Bassist and violinist who served in the U.S. Navy during the Korean War in Jacksonville, Florida, and after his tour of duty, acquainted himself with pianist Ross Tompkins. The two of them moved to New York and hooked up with drummer Ron Lundberg. The three of them were so good together, they were frequently hired as the rhythm section for recording sessions with fellow jazz musicians such as Joe Newman. They performed with some of the big names of the era, including Bobby Hackett, Al Hirt, and Zoot Sims. Their most unusual gig may have been christening Icelandic Airlines’ new hotel. They were also the last house band to play at the now-defunct Embers West.
The work started to dry up and they found themselves playing gigs in New Jersey, New York, and Pennsylvania, with Reverend John Gensel before landing a gig on The Tonight Show. Unfortunately, it was a bittersweet television date, as Johnny Carson and Doc Severinsen scooped up Ross Tompkins for full-time duty in the band.
Ron and Russell hooked up with Marshall Brown and Pee Wee Russell to form a jazz quartet. They rehearsed tirelessly before finally making their official debut in October of 1962, a year that saw them release their first album, New Groove. In 1963, Kai Winding drafted Russell into service on his Solo album, and the following year, on Rainy Day. Russell also had his own sextet, and they played At Beethoven Hall with Don Cherry in 1965. Somehow he found time to moonlight with The Roger Kellaway Trio in the same year, and appear on another album with Pee Wee Russell, Ask Me Now!. In 1966, he performed bass duties on Eddie “Lockjaw” Davis’s Lock, the Fox. Fast-forward to 17th September 1968: Russell appeared with Woody Herman & His Orchestra at the Monterey Jazz Festival in Monterey, California, and the performance was immortalized on the long-playing record, Concerto for Herd. In 1969, Russell appeared on David Frishberg’s Oklahoma Toad and the J.J. Johnson-Kai Winding collaboration, Betwixt & Between.
He opened the 1970s with Astrud Gilberto and Stanley Turrentine on the aptly titled Gilberto with Turrentine, and Turrentine also used his services on Salt Song. Likewise, Gary McFarland and Peter Smith hired him to lay down the bass lines on Butterscotch Rum, recorded in 1971. In 1972, he helped Bob Frank take the Pledge of Allegiance and popped up on Paul Simon’s eponymous debut. Judy Collins whisked him away for True Stories and Other Dreams in 1973, and his career as a session man was in full bore. In 1974, he accompanied Barry Manilow on Barry Manilow II and saw the fruits of his labors with Duke Ellington released on Ellingtonia: The Impulse Years, Vol. 2, a collection of recordings spanning 1962-1973. One of his early violin credits is on Janis Ian’s 1975 release, Between the Lines. He switched back to bass for Joe Newman’s Way Down Blues and appeared on Libby Titus’s self-titled album in 1977. In 1978, he found himself playing bass for the likes of Big Bird and Oscar the Grouch on the Sesame Street album, On the Street Where We Live – Block Party!. He rounded out the decade on Larry Applewhite’s self-titled album and Frank Sinatra’s 1979 boxed set, Trilogy.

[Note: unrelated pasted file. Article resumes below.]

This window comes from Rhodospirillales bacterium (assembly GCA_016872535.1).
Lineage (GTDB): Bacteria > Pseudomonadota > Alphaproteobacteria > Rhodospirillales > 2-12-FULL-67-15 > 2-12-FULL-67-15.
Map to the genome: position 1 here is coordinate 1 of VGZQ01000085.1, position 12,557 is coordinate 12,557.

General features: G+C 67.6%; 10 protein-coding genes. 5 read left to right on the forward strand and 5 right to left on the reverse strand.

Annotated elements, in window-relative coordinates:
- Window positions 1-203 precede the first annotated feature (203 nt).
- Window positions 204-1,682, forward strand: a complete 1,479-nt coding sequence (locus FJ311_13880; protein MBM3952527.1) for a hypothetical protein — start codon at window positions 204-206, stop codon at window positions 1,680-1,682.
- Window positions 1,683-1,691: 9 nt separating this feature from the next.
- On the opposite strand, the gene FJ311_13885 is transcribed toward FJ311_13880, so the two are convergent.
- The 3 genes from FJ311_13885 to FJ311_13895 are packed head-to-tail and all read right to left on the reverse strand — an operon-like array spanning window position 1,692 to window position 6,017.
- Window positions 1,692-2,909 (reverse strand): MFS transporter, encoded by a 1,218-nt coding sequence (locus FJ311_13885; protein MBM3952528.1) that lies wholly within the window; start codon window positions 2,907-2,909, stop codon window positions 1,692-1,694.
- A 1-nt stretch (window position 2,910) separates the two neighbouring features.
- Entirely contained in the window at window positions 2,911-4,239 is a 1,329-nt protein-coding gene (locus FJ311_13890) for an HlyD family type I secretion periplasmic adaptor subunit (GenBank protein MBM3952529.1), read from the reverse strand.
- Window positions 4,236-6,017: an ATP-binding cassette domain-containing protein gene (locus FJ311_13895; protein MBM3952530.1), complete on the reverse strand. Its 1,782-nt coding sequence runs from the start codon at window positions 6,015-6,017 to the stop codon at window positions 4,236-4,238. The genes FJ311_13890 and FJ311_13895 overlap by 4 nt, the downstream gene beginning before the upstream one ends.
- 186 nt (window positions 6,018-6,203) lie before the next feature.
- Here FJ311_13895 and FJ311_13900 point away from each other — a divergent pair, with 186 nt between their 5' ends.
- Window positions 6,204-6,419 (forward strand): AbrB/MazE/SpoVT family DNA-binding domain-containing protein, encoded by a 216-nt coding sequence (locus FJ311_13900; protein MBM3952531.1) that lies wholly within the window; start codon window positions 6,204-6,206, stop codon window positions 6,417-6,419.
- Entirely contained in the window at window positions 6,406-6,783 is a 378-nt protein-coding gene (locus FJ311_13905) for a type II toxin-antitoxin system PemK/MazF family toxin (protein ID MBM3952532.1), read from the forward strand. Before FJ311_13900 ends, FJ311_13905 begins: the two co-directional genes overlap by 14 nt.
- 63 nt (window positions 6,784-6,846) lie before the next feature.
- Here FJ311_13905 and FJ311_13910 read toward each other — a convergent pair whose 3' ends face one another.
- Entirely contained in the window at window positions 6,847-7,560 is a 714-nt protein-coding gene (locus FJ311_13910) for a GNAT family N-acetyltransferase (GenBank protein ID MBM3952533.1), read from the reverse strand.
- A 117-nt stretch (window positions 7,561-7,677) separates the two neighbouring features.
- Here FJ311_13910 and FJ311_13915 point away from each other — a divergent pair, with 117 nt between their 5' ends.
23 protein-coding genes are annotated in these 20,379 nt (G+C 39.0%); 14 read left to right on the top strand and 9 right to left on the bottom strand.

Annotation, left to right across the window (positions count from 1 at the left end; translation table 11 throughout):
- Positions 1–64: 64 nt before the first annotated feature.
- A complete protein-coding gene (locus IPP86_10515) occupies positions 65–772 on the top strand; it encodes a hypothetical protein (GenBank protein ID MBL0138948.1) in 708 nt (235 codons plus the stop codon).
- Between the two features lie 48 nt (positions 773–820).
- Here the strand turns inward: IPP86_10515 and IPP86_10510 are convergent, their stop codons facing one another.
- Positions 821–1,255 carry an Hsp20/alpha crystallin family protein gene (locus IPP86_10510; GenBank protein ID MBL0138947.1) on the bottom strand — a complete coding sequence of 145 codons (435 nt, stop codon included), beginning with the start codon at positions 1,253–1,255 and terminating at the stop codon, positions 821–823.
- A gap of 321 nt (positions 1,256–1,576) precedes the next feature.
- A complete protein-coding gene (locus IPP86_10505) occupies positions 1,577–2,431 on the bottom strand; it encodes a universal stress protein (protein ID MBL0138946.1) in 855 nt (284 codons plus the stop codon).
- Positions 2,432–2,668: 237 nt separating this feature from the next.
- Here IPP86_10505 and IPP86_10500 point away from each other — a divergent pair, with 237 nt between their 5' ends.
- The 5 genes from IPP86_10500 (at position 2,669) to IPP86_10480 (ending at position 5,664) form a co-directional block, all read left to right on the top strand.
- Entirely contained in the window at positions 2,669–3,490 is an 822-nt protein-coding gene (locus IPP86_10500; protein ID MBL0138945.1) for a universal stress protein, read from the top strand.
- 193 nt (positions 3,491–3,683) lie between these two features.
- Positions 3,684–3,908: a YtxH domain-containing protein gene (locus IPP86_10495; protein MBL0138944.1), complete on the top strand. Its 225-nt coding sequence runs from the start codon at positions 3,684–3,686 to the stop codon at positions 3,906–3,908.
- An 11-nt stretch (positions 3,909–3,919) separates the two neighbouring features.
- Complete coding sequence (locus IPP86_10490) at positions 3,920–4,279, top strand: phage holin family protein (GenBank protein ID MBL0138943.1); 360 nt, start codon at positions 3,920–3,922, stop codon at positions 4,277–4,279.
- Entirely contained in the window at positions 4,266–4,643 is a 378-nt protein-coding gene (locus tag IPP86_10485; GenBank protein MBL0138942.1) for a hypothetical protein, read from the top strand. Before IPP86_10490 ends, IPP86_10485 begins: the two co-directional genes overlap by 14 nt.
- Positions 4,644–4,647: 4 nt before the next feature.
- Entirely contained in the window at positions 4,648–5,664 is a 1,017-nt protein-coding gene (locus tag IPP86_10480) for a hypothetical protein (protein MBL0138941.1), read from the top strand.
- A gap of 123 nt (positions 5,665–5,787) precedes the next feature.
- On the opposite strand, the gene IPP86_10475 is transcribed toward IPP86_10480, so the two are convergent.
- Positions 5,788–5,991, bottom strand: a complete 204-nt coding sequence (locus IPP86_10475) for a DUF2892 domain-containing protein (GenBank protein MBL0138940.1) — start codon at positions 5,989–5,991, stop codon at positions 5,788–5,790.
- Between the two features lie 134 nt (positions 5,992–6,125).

As his career evolved, he gravitated more and more to the violin. On 5th July 1987, he appeared in concert with the Bill and George Simon Swing Group at Red Blazer Too in New York.
Albums he appeared on in the 1990s include Bending Towards the Light – A Jazz Nativity, Groovy, Vol. 2: A Collection of Rare Jazzy Club Tracks, This is Jazz, Vol. 29: Bossa Nova, Terry Blaine’s Too Hot for Words and Bill Watrous’s Live at the Blue Note.
The new millennium saw the re-release of much of Russell’s work on CD re-packagings, such as The Very Best of July Collins, Cast of Characters: The Rupert Holmes Songbook, and the Peter, Paul & Mary boxed set, Carry it On. In Christmas 2005, he reprised his “role” as violinist in a live production of Bending Towards the Light – A Jazz Nativity. In 2006, he recorded the tribute album, Remembering Mabel Mercer, Vol. 3, with Joyce Breach, and appeared on the retrospective, The House that Trane Built – The Story of Impulse Records.
On 29th October 2007, he played violin with the Peck Allmond Quintet and Ed Reed at the Jazz Standard in New York, New York. He was also the featured artist at New York’s National Art Club on 23rd May 2008 for Les Lieber’s “Jazz at Noon” program. Two months later, he re-joined Peck Allmond at the Jazz Standard, in support of Ed Reed’s 2008 release, The Song is You. Russell George continues to perform live, and has been known to play free concerts with Bill Wurtzel at Roth’s Westside Steakhouse in New York.
Frank Sinatra recordings
That’s What God Looks Like To Me (Stan Irvin/Lan O’Kun)
Reprise RPS 49233 (XNY2101S) (US 45)
Theme from “New York, New York” (Fred Ebb/John Kander)
Reprise RPS49233 (XNY 2103 S) (US 45)
Here he is playing violin with Gary Starling and others..